Updated: Aug 17, 2020
“West Philadelphia born and raised…” or maybe “Did I do that?....” Audiences are probably keenly aware of the origin of at least one of those iconic lines. They both came from a period where Black television was in full upswing. Can you think of any content in Black TV or Film right now that’s that iconic? No? No worries!
By the looks of it, we’re coming into a new era of accessible black content. However, you should know that it’s an uphill battle that Black creatives have been fighting for since the inception of American media. The struggles they face are the same struggles Black creatives are dealing with today to create more content, expand the perception of Black culture, and destroy Black stereotypes.
In an age where diversity and inclusiveness reign supreme, you would think that creative projects that illustrate and tell black stories would be abundant in ways never seen before. This is partly true. Shows like “Insecure,” “Atlanta,” “Power,” “Black-ish,” “Grown-ish,” “All-American,” and more all serve to show that we now enjoy more premium African-American content than ever before. From the outside looking in, it would appear that the war has been won, and Black creatives can now flourish unencumbered. Upon closer examination, however, you’ll find that despite a growing presence, Black-led content is often snubbed in any form of critical acclaim. You may remember the #Oscarsowhite hashtag following the announcement of the 2015 Academy nominations.
Often, the only iterations of Black content that see any critical acclaim or praise are stories detailing the inhumanity of inner-city neighborhoods or the evils of American slavery. I find this to be helpful only to a certain extent.
Think about it like this, primarily Caucasian content can range from a raunchy-drama like “Shameless,” to sultry supernatural dramas like “Vampire Diaries,” and still find its way back to a romantic comedy like “50 First Dates”.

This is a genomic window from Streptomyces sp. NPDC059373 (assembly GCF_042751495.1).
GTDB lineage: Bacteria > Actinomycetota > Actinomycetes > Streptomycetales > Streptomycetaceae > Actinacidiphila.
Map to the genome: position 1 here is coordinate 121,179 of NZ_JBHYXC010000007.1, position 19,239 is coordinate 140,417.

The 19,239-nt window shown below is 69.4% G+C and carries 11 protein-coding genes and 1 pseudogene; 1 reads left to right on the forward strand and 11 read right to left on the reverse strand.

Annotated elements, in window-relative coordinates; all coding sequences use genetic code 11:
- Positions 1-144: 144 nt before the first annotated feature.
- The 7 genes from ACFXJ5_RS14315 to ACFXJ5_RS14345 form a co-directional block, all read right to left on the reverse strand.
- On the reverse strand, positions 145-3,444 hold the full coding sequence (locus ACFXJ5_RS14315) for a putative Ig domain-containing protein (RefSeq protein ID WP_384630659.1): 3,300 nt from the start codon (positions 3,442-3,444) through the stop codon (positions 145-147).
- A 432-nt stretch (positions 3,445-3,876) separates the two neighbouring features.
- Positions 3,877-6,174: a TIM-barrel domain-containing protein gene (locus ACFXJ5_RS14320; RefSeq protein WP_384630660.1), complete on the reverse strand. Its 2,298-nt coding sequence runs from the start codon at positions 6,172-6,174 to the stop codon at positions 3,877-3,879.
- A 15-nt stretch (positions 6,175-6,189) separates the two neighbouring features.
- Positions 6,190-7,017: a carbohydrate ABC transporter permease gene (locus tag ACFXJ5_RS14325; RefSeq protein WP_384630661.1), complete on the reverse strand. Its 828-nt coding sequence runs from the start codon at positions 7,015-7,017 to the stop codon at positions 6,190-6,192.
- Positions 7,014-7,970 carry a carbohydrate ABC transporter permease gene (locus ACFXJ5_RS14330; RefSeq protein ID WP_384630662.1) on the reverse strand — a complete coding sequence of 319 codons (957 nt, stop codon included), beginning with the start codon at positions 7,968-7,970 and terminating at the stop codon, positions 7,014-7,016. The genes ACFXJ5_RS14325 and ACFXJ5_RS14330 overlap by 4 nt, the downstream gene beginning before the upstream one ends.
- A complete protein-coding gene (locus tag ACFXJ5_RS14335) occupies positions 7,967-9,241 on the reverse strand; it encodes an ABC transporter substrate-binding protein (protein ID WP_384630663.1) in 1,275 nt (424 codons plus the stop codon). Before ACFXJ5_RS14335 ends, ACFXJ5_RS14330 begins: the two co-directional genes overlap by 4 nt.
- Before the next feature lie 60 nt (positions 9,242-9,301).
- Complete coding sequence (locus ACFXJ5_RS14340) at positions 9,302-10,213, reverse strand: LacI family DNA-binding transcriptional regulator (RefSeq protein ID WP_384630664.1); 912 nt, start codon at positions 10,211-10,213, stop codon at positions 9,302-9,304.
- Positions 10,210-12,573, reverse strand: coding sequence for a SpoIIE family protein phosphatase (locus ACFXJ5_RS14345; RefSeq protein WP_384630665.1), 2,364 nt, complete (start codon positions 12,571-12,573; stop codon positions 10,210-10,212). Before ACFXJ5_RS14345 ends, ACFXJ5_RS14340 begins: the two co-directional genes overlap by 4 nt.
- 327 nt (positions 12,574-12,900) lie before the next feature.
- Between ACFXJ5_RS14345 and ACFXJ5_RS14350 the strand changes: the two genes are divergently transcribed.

Now I know what you’re thinking, “Well, maybe Black people just don’t make good content.” You would be dead wrong because when given a chance, you’ll find that Black creatives create some of the most moving stories and vibrant pieces in American culture. Think of “Moonlight,” which was written and directed by two Black males (Barry Jenkins, Tarell Alvin McCraney) who went on to receive eight Oscar nominations. Think of “Black Panther,” directed by Ryan Coogler, an up-and-coming Black director with an almost entirely Black cast, which became arguably the best movie of 2018. Think of “Get Out” and “US”--- two black Horror/Thriller movies that blew away the box office.
The problem isn’t in the lack of Black talent, it lies in the lack of black opportunities.
Had it not been for YouTube, Donald Glover/Childish Gambino may have never reached the success we’re witnessing today. It should be noted that most cable TV network leaders and Hollywood executives still look nothing like the very Black creatives who have so much to offer. It wasn’t until very recently with the official opening of Tyler Perry Studios that a black male owned a significant studio.
Tyler Perry’s rags to riches success is a grand step in the right direction for the state of Black Film and Television. However, there’s still much more work to be done to see more people of color in a position to greenlight content and open up the floodgates of black creativity the world has yet to see.
To underscore the importance, you need to understand that with what little is available, the perception of blacks largely remains that we are victims, hypersexual, and violent. The Black experience is mind-blowingly so much more than many audiences can imagine.
In the age of media constructing our perceptions of the world, it grows ever more critical that the full African-American experience is represented, not as caricatures or stereotypes but fully realized, creative, loving, suffering, comedic, human beings.